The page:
• Use single quotation marks for quotations within quotations: Virginia said, "I saw the movie 'Titanic.'"
  • Use underscore, all capitals, or italics (but not quotation marks) for titles of books; pamphlets, long poems, magazines, or newspapers; or performing, musical, literary, or visual art pieces.

Apostrophes have two major rules:

  1. To show possession for nouns, not pronouns: The composer's melody is beautiful.
  2. To substitute for missing letters in "contractions": You're the winner!

Some major rules for capitalization are:

  • Capitalize first words in sentences. Eighty-five books were purchased.
  • Capitalize names: Finally Marie visited Portland, Maine.
  • Capitalize and abbreviate titles: Here's Mr. Blake.


Writing effectively requires skillfully transforming correct grammar, spelling, and punctuation into sentences and paragraphs.

Effective Sentences

Main ideas can be emphasized by placement in independent clauses at ends of sentences: From shrewd investments, Martin achieved overwhelming success. Emphasis also comes by comparing or contrasting: He speaks with the force of a thunderbolt. Connecting words emphasize ideas: She's inexperienced; however, look at her sales reports. Positive attitudes increase sentence effectiveness: We appreciate your thoughtful reply. We will study it carefully (versus We cannot understand your reply. )

Effective Paragraphs

Place a central core thought in each paragraph. Central core thoughts may come first followed by supporting sentences.

Wére concerned about declines in sales and profits. Two years ago, sales reached $260 million. Last year they dropped to $214 million. Two years ago, our profit rate was 13 percent on sales. This past year, it dipped to 8 percent.

Ending paragraphs with central core thoughts are equally effective:

Two years ago, sales reached $260 million. Last year they dropped to $214 million. Two years ago, our profit rate was 13 percent on sales. This past year, it dipped to 8 ercent. Wére concerned about declines in sales and profits.

Skillful repetition makes a paragraph effective:

Bosses forgive occasional tardies. They even over-look mistakes. But they never condone a negative attitude.

Climatic paragraphs can generate excitement by sequencing events in order of occurrence:

On June 14, two girls carrying shopping bags entered our men's furnishings department. While one girl talked to a sales associate, the other slipped around quietly loading her shopping bag. Soon, they left by the front door. However, our security patrol spotted them. When the two girls got outside, security nabbed them and called the police.


Whether transmitted via letter, FAX, e-mail, or inter-office communication, appropriate formats create favorable impressions.

Business Letters

Business letters are mailed to persons outside the writer's company:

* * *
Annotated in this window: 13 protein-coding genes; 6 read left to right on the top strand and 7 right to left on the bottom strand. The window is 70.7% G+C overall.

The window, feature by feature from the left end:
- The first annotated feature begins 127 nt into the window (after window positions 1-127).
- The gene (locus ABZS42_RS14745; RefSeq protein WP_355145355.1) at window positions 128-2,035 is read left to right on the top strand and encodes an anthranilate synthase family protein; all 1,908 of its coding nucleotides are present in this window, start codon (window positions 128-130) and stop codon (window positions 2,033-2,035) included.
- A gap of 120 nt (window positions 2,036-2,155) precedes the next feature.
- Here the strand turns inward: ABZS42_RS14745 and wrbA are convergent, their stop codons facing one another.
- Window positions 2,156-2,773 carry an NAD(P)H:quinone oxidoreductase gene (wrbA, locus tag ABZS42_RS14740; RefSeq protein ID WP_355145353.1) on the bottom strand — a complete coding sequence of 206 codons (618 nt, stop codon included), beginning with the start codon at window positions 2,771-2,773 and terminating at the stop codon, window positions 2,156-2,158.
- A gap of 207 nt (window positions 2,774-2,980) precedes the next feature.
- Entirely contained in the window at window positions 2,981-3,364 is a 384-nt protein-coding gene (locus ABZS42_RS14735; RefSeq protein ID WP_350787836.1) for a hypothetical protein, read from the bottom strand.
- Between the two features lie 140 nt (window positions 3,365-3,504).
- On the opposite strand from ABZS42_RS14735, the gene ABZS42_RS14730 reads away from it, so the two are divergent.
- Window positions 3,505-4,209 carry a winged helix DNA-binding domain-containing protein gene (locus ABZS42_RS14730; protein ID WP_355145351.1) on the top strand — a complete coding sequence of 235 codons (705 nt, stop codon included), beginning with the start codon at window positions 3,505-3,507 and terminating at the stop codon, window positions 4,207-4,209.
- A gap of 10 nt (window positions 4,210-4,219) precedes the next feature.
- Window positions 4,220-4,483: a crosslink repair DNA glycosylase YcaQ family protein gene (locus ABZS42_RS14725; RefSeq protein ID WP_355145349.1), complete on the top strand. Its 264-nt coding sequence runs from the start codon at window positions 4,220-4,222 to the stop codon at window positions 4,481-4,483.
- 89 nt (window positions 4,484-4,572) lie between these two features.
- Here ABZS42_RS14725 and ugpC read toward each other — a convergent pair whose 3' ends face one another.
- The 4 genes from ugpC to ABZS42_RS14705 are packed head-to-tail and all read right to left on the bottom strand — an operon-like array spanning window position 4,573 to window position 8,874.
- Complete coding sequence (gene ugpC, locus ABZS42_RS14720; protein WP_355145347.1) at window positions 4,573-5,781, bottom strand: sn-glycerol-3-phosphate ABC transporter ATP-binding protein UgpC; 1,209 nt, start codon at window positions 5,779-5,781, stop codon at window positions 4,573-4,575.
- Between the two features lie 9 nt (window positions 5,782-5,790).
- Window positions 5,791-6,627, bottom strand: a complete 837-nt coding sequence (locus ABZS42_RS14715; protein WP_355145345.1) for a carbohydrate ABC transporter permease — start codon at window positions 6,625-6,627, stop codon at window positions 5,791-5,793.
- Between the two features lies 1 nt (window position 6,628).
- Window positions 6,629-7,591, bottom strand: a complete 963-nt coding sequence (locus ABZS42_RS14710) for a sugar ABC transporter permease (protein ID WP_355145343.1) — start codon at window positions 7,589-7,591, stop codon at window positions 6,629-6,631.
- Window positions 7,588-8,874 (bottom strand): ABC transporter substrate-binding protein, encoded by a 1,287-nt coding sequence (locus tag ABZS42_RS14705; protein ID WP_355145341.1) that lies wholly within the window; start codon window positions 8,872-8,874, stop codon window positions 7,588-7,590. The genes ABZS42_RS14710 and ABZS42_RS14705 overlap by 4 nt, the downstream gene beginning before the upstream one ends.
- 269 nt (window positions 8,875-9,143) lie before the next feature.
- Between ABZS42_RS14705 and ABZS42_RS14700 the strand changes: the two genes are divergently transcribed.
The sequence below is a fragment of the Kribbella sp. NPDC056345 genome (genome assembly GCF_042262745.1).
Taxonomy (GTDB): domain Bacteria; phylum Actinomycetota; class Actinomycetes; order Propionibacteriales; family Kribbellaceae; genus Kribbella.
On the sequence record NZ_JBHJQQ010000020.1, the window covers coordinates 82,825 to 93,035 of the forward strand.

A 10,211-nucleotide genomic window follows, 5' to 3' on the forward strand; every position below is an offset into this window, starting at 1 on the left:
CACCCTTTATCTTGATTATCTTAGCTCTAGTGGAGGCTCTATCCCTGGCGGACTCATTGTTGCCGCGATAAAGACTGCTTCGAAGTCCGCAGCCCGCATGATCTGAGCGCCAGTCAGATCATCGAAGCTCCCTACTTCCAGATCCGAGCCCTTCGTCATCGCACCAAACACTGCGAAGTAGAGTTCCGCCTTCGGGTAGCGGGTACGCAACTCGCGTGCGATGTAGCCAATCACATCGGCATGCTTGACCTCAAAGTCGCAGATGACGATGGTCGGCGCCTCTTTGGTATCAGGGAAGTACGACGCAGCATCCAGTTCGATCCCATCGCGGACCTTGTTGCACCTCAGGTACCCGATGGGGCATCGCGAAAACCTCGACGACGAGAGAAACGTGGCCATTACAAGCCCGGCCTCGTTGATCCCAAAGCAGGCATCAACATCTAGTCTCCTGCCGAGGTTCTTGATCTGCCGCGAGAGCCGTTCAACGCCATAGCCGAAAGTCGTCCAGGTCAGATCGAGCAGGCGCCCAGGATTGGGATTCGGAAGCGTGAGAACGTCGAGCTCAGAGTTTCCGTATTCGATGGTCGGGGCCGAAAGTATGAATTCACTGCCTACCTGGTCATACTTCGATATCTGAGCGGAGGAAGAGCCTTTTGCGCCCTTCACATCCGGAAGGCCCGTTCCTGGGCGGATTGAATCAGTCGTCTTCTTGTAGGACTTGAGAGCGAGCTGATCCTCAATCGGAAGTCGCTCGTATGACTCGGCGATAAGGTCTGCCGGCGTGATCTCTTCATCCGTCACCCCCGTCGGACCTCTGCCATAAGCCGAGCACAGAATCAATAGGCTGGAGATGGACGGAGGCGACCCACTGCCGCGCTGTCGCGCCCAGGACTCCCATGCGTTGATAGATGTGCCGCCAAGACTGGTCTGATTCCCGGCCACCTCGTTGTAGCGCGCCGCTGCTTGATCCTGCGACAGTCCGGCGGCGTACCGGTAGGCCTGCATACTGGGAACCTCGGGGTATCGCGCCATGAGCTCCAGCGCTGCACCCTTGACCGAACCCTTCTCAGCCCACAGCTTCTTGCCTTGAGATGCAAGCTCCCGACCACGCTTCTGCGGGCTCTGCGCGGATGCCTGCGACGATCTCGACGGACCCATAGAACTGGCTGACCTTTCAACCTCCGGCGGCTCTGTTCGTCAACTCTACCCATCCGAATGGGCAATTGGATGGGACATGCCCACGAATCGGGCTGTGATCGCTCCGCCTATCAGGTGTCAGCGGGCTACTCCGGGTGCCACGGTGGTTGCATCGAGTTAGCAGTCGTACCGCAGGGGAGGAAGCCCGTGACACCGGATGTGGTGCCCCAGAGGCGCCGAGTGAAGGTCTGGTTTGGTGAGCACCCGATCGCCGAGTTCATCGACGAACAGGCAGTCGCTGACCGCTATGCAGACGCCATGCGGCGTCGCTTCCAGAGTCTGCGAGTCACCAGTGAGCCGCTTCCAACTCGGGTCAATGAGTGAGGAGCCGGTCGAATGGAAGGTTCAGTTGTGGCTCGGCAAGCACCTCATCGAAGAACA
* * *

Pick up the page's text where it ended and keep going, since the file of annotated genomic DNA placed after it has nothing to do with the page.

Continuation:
• One-inch margins give clean, open appearances.
  • Indent first lines of paragraphs five spaces.
  • Use 10- or 12-point font sizes for most letters and memos.
  • Except for extremely short letters, use single spacing.
  • Most business stationery is 8.5 by 10 inches.
  • On envelopes, place the return address at upper left and the addressee's address in approximate vertical and horizontal center.

Business Memos

Memos go to persons within the writer's company. Their format, which is often informal, is similar to that of business letters.


Business faxes (facsimiles), business letters, and memos have similar formats. Faxes, however, have attached cover sheets listing name, title, organization, address of company, and fax number of both addressee and writer. Also shown is number of pages, counting cover sheets.


Formats for e-mail are less formal than for letters.

  • Avoid capitalizing all words. It is equivalent to shouting.
  • When replying to an earlier e-mail, include a copy of the message you received.
  • Always include subject lines.
  • Make grammatical structures, typing, numbers, and technical information accurate and clear. Compose lengthy messages off-line.
  • Confidentiality cannot be guaranteed with e-mail.

Good Impressions

Always convey a good impression.

  • Write sincerely and courteously.
  • Avoid big words. Do not try to impress.
  • Aim communications to the reader's level.
  • Have appropriate-length messages. Short messages may be curt; long messages may lose readers.
  • Be correct. If the meeting is Wednesday, November 30, do not write Thursday, November 30.
  • Messages should flow smoothly from beginning to end and reach logical conclusions.
  • Get to the point early.
  • Do not pretend to know readers when you actually do not.
  • Avoid gender stereotyped communications.
  • Correctly convey company policy. Consult with colleagues if necessary.

see also Listening Skills in Business ; Reading Skills in Business ; Research in Business ; Speaking Skills in Business


Aaron, Jane E. (2004). The Little, Brown Compact Handbook (5th ed.). New York: Pearson/Longman.

Ellison, Pat Taylor (2007). Business English for the 21st century (4th ed.). Upper Saddle River, NJ: Pearson Prentice Hall.

Sabin, William A. (2005). The Gregg Reference Manual (10th ed.). Boston: McGraw-Hill.

G. W. Maxwell